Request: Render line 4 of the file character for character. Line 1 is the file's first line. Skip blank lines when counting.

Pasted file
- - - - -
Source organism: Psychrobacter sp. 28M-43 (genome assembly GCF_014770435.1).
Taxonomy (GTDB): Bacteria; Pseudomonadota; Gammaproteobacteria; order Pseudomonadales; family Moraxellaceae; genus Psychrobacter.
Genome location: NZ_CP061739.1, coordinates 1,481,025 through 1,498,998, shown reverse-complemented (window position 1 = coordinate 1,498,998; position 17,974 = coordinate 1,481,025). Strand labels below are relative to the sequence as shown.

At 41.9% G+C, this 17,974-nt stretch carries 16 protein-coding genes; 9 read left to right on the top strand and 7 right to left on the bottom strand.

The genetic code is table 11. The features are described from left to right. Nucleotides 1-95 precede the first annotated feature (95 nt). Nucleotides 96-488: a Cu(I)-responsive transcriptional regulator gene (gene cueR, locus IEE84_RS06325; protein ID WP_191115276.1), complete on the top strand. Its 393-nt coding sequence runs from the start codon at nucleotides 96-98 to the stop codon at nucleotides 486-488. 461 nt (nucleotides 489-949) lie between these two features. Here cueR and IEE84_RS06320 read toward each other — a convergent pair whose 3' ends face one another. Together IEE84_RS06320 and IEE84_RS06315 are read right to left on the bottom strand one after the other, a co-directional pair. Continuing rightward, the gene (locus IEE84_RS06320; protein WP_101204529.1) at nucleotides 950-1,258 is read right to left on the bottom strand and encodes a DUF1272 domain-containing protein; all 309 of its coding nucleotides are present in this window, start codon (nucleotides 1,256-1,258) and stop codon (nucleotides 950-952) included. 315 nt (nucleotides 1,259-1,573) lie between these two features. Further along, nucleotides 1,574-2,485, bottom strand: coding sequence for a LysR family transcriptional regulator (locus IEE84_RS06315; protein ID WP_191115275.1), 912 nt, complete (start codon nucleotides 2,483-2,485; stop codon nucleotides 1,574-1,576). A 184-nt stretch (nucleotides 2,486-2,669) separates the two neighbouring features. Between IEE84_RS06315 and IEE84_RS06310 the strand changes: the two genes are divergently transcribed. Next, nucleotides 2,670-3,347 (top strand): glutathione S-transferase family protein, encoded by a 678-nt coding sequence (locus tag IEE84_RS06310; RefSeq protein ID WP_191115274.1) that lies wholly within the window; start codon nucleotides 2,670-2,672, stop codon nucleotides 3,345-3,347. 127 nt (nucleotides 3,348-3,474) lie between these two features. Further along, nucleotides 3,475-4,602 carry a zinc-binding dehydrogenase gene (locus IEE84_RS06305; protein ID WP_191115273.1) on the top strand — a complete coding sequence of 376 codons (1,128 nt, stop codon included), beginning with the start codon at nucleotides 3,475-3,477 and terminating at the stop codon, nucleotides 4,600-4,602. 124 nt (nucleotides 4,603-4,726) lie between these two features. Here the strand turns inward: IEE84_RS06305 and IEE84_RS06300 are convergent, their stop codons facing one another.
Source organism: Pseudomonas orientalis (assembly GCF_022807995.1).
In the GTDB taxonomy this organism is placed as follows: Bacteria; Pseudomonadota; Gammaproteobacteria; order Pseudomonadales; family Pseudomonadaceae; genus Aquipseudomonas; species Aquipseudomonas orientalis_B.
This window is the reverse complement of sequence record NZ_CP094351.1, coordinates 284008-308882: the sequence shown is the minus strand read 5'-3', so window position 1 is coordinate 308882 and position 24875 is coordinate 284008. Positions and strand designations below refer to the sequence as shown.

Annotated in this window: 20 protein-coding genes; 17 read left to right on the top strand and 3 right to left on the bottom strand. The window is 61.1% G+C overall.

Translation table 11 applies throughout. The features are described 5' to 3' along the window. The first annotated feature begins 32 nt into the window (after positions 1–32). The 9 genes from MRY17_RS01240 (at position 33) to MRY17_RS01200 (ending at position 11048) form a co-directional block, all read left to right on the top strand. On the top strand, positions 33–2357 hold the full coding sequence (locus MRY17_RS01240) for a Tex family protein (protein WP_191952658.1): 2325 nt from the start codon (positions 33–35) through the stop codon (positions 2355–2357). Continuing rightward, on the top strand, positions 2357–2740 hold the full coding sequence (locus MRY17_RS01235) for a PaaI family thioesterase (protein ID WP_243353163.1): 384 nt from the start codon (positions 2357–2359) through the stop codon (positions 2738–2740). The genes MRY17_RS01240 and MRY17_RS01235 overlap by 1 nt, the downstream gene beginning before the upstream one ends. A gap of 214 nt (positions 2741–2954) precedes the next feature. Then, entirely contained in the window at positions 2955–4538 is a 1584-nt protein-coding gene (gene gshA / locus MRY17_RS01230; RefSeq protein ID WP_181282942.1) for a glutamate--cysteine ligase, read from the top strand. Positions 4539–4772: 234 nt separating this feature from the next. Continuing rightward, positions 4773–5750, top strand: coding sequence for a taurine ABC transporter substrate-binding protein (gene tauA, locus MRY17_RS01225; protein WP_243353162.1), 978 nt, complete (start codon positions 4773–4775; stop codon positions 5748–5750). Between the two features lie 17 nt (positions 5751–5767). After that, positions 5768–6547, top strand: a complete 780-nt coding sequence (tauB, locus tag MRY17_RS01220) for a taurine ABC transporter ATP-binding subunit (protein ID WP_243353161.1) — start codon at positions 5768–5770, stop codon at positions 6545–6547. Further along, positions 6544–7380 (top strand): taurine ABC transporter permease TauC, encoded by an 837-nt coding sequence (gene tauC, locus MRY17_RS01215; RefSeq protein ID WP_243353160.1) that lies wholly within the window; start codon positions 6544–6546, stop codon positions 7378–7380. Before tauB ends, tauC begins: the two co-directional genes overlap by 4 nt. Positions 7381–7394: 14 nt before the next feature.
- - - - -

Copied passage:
At 41.9% G+C, this 17,974-nt stretch carries 16 protein-coding genes; 9 read left to right on the top strand and 7 right to left on the bottom strand.